After investing all of his capital, the bloke came down with some disease and wound up in a Thai hospital, owing more money than the dive shop was worth.
    RickThai


    I can tell you what a run of the mill dive shop is worth. Sweet fuk all.

    So many shops are just hanging in there by the skin off there ball bag, only a few big operations make real money.

    What have you got ? One has a rented shop, a rented boat, a heap of second hand equipment and second hand compressors which one must service up when you take over the business. Big money right there servicing compressors.

    The big players own there shop, own there boat, are usually very well established in the business and making money. They don't sell as they are doing quite OK.

    If the shop is successful and the owner must sell for various reasons an employee will buy it , it don't reach the open market.

    The shops that go on the open market are the ones where the owner has already lost money and is trying to off load it.

    A newbie don't know this stuff . How can they ?

    I suggest that any fuker thinking about opening a dive shop take a little trip out to Koh Tao.

    One will then realize what real competition is all about and ponder the thought about " How are all these shops surviving " ?

    The answer to that question is , Many are not. There working to keep the doors open and that's about it.

    The up side is they get to live on an Island and interact with some very interesting people.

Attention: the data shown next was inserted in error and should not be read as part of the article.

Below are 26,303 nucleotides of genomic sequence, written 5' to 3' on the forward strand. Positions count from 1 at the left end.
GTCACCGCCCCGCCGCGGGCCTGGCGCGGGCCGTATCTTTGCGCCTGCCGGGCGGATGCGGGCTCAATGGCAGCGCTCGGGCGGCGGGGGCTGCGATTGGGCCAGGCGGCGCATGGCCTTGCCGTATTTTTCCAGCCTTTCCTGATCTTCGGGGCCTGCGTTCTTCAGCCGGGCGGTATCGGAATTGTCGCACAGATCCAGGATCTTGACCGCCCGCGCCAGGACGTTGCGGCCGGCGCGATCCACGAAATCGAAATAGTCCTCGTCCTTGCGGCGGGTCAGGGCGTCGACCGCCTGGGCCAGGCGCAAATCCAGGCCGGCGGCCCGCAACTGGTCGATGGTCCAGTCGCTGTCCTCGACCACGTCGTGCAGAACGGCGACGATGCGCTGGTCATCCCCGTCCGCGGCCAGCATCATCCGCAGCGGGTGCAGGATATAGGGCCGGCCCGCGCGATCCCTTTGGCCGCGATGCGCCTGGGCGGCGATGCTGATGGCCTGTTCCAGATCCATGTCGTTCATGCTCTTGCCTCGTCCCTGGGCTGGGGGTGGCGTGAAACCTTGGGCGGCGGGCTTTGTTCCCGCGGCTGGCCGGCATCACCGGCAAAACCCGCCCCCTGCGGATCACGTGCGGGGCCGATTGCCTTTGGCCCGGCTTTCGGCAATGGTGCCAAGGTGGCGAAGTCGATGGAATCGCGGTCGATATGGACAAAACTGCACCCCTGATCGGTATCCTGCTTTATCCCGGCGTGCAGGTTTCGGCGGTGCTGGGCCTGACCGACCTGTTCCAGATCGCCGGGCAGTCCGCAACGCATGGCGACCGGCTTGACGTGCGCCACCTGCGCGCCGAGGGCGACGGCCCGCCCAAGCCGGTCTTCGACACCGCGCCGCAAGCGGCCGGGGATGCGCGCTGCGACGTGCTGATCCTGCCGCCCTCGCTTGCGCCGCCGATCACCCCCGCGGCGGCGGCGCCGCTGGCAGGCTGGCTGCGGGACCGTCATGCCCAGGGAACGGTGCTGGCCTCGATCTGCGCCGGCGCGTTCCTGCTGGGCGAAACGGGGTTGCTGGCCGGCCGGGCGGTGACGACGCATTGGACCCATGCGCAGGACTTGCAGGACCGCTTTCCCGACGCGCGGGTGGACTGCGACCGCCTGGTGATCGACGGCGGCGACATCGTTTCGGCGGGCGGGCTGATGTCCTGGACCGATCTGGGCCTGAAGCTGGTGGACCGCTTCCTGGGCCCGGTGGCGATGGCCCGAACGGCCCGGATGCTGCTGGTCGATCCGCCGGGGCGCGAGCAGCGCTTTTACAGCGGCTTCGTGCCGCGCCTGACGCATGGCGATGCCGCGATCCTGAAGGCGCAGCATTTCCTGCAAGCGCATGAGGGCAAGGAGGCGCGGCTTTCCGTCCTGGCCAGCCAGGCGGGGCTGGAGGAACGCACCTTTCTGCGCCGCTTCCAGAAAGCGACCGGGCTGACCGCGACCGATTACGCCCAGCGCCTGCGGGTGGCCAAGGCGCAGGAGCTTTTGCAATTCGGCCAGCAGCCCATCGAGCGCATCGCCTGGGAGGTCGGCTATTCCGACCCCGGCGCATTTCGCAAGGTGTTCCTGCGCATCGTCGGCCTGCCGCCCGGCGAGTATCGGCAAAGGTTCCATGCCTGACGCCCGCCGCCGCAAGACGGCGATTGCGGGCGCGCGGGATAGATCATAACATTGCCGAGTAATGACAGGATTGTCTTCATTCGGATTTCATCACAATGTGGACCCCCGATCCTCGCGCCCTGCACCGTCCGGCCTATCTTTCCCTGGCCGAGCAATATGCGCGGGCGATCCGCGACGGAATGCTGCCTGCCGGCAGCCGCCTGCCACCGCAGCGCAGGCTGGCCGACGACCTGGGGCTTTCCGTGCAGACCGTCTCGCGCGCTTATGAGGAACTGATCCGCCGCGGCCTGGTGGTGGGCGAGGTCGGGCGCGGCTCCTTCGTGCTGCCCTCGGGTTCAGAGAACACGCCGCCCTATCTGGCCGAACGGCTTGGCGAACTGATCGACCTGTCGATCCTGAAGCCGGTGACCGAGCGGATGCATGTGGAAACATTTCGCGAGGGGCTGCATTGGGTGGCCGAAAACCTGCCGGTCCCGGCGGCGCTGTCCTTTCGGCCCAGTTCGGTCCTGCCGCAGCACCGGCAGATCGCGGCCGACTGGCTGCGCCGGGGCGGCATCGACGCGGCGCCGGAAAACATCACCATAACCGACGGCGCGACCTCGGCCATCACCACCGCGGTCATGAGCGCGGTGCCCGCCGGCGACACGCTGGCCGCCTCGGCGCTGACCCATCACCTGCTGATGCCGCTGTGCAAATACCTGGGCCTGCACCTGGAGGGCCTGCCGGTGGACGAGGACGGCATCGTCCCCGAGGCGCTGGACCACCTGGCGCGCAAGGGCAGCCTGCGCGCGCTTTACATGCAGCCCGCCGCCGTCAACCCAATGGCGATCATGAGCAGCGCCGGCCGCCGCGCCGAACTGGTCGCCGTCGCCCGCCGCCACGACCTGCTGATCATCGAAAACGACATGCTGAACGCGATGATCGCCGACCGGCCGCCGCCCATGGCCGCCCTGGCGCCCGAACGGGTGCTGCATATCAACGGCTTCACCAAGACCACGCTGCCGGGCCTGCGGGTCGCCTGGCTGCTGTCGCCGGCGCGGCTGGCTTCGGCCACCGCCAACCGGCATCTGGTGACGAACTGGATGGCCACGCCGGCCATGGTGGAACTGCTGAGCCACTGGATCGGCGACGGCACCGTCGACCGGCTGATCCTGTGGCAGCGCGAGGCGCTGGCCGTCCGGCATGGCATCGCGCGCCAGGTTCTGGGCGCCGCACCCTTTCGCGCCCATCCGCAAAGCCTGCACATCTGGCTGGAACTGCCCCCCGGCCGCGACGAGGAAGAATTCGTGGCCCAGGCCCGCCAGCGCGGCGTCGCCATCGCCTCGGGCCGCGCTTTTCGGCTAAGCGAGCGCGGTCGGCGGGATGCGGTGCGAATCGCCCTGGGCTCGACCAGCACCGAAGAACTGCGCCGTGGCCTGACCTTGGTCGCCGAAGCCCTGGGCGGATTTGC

This is the great part about the Dive industry, The people one gets to meet is incredible.

    There's another story in its self.
    100% correct - it's for the fun, not the money!

  6. #81
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    Quote Originally Posted by FailSafe View Post
    A great way to get fucked but good in Thailand is to put too much faith and trust into your Thai partner- yeah, it often helps to have one and they can be very useful, but when there's stuff going on to which you aren't privy, when you can't understand the language to the point where you can get involved in meetings, and when you have to sign paperwork you can't read, don't assume someone is looking out for your best interest, no matter how much you think you can trust them.

    I've been doing OK in Thailand for a long time with my businesses, but one of the rookie mistakes I made (that could have ruined me) was thinking my Thai partner was working for 'us'.
    Anyone who signs papers they don't understand, attends meetings conducted in Thai when they cant speak Thai deserves to get fucked... strange post!!

  7. #82
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    Scottish Gary's Avatar
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    OP Would you not be better getting yourself fully qualified then trying to get a job in a dive shop building up some contacts first.

  8. #83
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    30-11-2015 @ 05:10 PM
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    diving

    Do not expect a very good salary by teaching scuba diving in Thailand. Now if you want to attend an IDC, I recommend you to do it in Koh tao.